On 23 March 1933, an act was adopted in Nazi Germany in response to the “crisis” of the Reichstag fire to enable Hitler to issue decrees independently of the Reichstag and the presidency. Article 48 of the constitution of the Weimar Republic made this act possible. Eighty-seven years later, on 23 March 2020, the so-called ‘Enabling Act’ was put before the Hungarian Parliament. This was drafted under emergency constitutional provisions in Articles 48-54.
In January 2011, we organized a mini conference about the Hungarian constitutional transformation at Humboldt University. We described the chain of events, from the landslide victory of the then-opposition party, Fidesz, to a series of drastic constitutional revisions. In our presentations, we called the transformation a constitutional crisis and we argued that the constitutional revisions did not meet the democratic constitutional standards. Continue reading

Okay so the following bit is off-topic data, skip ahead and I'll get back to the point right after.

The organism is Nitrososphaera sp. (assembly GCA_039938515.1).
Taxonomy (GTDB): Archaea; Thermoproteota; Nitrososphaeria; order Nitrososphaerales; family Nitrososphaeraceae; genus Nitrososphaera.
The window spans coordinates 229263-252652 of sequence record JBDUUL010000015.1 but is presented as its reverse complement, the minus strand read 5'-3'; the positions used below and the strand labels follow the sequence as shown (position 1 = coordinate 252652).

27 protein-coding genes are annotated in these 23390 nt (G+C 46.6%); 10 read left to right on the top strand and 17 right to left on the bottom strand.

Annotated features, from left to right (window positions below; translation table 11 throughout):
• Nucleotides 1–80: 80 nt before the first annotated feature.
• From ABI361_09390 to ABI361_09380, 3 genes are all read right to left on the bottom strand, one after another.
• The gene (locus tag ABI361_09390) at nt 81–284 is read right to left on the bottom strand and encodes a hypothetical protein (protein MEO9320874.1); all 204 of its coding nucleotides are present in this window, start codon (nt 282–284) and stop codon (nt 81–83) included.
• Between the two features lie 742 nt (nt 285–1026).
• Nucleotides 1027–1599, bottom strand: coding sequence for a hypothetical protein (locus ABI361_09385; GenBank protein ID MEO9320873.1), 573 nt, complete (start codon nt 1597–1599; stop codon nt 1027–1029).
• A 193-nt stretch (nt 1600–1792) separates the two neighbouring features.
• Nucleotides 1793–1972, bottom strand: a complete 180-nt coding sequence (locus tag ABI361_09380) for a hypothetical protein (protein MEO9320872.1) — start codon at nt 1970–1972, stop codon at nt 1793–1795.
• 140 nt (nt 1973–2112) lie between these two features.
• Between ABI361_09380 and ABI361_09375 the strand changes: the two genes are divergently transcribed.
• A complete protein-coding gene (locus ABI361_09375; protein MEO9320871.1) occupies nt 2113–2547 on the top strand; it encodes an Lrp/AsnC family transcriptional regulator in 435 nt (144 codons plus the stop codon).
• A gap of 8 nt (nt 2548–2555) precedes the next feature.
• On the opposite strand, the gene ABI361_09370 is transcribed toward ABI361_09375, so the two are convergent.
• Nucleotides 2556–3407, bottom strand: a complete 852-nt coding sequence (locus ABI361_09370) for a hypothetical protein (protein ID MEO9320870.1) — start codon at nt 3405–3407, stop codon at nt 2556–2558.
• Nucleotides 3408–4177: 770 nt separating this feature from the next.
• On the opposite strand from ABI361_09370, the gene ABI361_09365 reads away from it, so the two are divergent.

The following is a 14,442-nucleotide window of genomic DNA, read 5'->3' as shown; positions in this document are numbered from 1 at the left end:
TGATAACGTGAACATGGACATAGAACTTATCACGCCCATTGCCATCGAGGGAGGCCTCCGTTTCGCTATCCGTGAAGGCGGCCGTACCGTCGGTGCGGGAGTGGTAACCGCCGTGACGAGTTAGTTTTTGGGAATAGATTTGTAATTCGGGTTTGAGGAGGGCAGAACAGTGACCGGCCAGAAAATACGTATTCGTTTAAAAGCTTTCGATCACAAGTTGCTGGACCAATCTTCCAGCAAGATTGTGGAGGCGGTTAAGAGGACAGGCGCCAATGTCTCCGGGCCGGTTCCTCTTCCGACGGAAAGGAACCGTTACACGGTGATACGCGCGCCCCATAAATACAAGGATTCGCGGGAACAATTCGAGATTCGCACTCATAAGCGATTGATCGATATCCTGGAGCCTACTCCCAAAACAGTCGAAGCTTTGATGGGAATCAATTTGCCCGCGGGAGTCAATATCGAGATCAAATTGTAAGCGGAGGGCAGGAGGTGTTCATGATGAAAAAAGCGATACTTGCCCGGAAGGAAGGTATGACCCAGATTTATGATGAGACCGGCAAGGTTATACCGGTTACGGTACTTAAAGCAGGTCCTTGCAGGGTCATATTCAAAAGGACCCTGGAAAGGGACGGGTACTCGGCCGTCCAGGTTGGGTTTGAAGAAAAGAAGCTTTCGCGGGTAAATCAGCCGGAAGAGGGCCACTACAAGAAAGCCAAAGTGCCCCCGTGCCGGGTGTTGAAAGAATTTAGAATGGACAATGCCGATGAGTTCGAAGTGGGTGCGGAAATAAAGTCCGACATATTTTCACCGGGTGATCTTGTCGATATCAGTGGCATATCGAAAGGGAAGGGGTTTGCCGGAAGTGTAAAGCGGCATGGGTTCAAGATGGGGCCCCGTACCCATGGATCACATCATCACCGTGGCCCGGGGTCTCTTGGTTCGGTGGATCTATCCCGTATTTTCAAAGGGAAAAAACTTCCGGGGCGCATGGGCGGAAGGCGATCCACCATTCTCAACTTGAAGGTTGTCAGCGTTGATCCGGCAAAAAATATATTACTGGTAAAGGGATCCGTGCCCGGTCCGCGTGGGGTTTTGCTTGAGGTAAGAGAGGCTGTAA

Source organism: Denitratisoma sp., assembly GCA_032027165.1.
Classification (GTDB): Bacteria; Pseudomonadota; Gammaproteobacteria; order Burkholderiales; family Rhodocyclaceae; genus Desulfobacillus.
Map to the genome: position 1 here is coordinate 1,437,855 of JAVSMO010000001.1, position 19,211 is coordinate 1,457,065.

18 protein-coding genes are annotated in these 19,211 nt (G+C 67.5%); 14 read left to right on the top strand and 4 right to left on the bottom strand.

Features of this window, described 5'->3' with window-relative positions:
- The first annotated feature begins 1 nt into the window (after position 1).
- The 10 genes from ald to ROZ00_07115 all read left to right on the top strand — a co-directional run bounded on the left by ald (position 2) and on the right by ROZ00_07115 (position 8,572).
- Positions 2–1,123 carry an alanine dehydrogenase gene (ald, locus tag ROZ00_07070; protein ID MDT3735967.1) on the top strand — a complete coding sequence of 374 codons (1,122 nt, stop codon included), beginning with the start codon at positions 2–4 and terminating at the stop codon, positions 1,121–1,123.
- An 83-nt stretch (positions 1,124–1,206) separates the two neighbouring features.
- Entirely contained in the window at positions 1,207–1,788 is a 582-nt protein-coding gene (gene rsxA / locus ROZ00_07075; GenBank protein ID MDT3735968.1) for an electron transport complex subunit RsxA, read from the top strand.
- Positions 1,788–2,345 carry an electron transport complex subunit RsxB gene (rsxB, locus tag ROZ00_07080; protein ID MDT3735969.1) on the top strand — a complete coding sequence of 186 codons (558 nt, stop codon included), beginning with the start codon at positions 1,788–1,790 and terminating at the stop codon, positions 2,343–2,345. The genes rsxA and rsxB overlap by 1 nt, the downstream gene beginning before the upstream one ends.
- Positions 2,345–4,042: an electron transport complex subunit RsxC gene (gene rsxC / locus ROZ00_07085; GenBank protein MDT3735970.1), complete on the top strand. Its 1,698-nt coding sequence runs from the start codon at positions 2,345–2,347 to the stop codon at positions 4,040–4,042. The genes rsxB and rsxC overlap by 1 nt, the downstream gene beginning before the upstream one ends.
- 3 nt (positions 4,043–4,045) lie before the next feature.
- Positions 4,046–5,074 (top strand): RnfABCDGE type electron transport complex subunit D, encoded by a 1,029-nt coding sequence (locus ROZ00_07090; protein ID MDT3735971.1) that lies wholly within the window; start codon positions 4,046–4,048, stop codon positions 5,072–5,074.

By the time of the “big bang” accession in 2004, when ten new member states entered the European Union, it seemed that the fate of East-Central Europe was settled. From that time forward, these states were certified as democracies in good standing. But before the first decade was out on the accession, it became painfully clear that a consolidated democracy could come unraveled. Hungary’s constitutional system began imploding shortly after 2010 and in 2015 Poland began a short, sharp slide toward autocracy. In Hungary and Poland, parties with autocratically inclined leaders were voted into power. Both Viktor Orbán and Jarosław Kaczyński lied about their revolutionary ambitions before they were elected. Once in office, both began attacking judiciaries which were poised to hold them to account under the democratic constitutions they inherited. Continue reading